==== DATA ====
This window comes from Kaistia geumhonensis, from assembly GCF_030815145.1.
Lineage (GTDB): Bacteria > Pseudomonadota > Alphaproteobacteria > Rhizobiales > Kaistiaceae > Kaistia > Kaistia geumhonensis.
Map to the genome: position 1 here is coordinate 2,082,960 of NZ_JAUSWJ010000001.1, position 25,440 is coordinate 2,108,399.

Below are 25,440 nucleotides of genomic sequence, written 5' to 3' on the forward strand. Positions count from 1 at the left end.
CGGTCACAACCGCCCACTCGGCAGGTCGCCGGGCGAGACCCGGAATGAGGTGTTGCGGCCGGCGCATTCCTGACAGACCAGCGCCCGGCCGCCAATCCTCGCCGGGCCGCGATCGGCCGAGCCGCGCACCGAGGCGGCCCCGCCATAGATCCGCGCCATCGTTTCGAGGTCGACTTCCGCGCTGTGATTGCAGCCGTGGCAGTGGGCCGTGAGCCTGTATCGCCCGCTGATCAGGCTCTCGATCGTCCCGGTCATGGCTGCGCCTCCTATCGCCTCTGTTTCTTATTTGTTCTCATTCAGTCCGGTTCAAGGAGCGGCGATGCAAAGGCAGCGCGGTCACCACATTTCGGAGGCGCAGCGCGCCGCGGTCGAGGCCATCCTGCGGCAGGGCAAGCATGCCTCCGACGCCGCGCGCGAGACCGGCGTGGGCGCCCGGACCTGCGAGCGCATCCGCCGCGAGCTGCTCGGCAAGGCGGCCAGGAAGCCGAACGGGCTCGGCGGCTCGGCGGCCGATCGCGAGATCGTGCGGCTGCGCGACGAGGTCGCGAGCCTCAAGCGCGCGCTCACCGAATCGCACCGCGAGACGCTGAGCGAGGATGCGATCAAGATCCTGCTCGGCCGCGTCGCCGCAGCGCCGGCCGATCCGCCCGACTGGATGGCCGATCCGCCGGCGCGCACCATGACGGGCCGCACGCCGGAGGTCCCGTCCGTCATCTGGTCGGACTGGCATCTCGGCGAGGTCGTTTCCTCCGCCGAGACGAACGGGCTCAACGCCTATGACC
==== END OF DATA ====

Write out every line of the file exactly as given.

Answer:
This window comes from Kaistia geumhonensis, from assembly GCF_030815145.1.
Lineage (GTDB): Bacteria > Pseudomonadota > Alphaproteobacteria > Rhizobiales > Kaistiaceae > Kaistia > Kaistia geumhonensis.
Map to the genome: position 1 here is coordinate 2,082,960 of NZ_JAUSWJ010000001.1, position 25,440 is coordinate 2,108,399.

Below are 25,440 nucleotides of genomic sequence, written 5' to 3' on the forward strand. Positions count from 1 at the left end.
CGGTCACAACCGCCCACTCGGCAGGTCGCCGGGCGAGACCCGGAATGAGGTGTTGCGGCCGGCGCATTCCTGACAGACCAGCGCCCGGCCGCCAATCCTCGCCGGGCCGCGATCGGCCGAGCCGCGCACCGAGGCGGCCCCGCCATAGATCCGCGCCATCGTTTCGAGGTCGACTTCCGCGCTGTGATTGCAGCCGTGGCAGTGGGCCGTGAGCCTGTATCGCCCGCTGATCAGGCTCTCGATCGTCCCGGTCATGGCTGCGCCTCCTATCGCCTCTGTTTCTTATTTGTTCTCATTCAGTCCGGTTCAAGGAGCGGCGATGCAAAGGCAGCGCGGTCACCACATTTCGGAGGCGCAGCGCGCCGCGGTCGAGGCCATCCTGCGGCAGGGCAAGCATGCCTCCGACGCCGCGCGCGAGACCGGCGTGGGCGCCCGGACCTGCGAGCGCATCCGCCGCGAGCTGCTCGGCAAGGCGGCCAGGAAGCCGAACGGGCTCGGCGGCTCGGCGGCCGATCGCGAGATCGTGCGGCTGCGCGACGAGGTCGCGAGCCTCAAGCGCGCGCTCACCGAATCGCACCGCGAGACGCTGAGCGAGGATGCGATCAAGATCCTGCTCGGCCGCGTCGCCGCAGCGCCGGCCGATCCGCCCGACTGGATGGCCGATCCGCCGGCGCGCACCATGACGGGCCGCACGCCGGAGGTCCCGTCCGTCATCTGGTCGGACTGGCATCTCGGCGAGGTCGTTTCCTCCGCCGAGACGAACGGGCTCAACGCCTATGACC